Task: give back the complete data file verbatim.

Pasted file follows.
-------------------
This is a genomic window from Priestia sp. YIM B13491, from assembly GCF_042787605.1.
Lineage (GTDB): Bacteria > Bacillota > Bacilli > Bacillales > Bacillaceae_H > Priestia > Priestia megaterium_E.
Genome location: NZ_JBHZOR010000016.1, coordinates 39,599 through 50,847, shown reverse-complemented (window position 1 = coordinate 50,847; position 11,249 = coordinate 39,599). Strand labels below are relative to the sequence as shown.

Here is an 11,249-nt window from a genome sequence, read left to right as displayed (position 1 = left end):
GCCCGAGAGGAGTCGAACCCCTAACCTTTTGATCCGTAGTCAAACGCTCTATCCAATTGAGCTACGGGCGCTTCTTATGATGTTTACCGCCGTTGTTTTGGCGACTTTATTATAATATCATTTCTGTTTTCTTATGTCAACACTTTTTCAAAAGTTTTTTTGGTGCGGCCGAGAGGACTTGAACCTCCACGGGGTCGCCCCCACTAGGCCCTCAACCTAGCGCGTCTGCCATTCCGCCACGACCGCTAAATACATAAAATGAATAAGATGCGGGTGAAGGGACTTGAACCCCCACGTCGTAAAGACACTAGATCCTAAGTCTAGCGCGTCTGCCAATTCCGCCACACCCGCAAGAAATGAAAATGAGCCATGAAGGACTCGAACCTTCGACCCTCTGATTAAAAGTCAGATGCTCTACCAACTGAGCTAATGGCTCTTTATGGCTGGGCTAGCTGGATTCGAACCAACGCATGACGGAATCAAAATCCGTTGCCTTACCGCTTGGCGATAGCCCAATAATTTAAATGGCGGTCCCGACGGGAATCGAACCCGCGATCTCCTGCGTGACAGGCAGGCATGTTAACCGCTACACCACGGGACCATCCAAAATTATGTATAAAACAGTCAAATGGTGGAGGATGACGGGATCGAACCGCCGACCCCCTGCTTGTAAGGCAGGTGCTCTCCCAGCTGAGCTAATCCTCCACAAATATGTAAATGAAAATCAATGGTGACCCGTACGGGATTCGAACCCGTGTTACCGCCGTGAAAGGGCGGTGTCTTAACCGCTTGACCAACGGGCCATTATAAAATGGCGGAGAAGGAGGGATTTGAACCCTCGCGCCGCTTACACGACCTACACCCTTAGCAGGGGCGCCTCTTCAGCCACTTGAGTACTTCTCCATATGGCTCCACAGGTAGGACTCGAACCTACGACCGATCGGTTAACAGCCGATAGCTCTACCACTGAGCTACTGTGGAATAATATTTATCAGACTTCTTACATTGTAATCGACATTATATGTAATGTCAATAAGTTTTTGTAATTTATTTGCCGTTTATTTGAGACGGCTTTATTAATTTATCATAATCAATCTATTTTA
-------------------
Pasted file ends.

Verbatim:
This is a genomic window from Priestia sp. YIM B13491, from assembly GCF_042787605.1.
Lineage (GTDB): Bacteria > Bacillota > Bacilli > Bacillales > Bacillaceae_H > Priestia > Priestia megaterium_E.
Genome location: NZ_JBHZOR010000016.1, coordinates 39,599 through 50,847, shown reverse-complemented (window position 1 = coordinate 50,847; position 11,249 = coordinate 39,599). Strand labels below are relative to the sequence as shown.

Here is an 11,249-nt window from a genome sequence, read left to right as displayed (position 1 = left end):
GCCCGAGAGGAGTCGAACCCCTAACCTTTTGATCCGTAGTCAAACGCTCTATCCAATTGAGCTACGGGCGCTTCTTATGATGTTTACCGCCGTTGTTTTGGCGACTTTATTATAATATCATTTCTGTTTTCTTATGTCAACACTTTTTCAAAAGTTTTTTTGGTGCGGCCGAGAGGACTTGAACCTCCACGGGGTCGCCCCCACTAGGCCCTCAACCTAGCGCGTCTGCCATTCCGCCACGACCGCTAAATACATAAAATGAATAAGATGCGGGTGAAGGGACTTGAACCCCCACGTCGTAAAGACACTAGATCCTAAGTCTAGCGCGTCTGCCAATTCCGCCACACCCGCAAGAAATGAAAATGAGCCATGAAGGACTCGAACCTTCGACCCTCTGATTAAAAGTCAGATGCTCTACCAACTGAGCTAATGGCTCTTTATGGCTGGGCTAGCTGGATTCGAACCAACGCATGACGGAATCAAAATCCGTTGCCTTACCGCTTGGCGATAGCCCAATAATTTAAATGGCGGTCCCGACGGGAATCGAACCCGCGATCTCCTGCGTGACAGGCAGGCATGTTAACCGCTACACCACGGGACCATCCAAAATTATGTATAAAACAGTCAAATGGTGGAGGATGACGGGATCGAACCGCCGACCCCCTGCTTGTAAGGCAGGTGCTCTCCCAGCTGAGCTAATCCTCCACAAATATGTAAATGAAAATCAATGGTGACCCGTACGGGATTCGAACCCGTGTTACCGCCGTGAAAGGGCGGTGTCTTAACCGCTTGACCAACGGGCCATTATAAAATGGCGGAGAAGGAGGGATTTGAACCCTCGCGCCGCTTACACGACCTACACCCTTAGCAGGGGCGCCTCTTCAGCCACTTGAGTACTTCTCCATATGGCTCCACAGGTAGGACTCGAACCTACGACCGATCGGTTAACAGCCGATAGCTCTACCACTGAGCTACTGTGGAATAATATTTATCAGACTTCTTACATTGTAATCGACATTATATGTAATGTCAATAAGTTTTTGTAATTTATTTGCCGTTTATTTGAGACGGCTTTATTAATTTATCATAATCAATCTATTTTA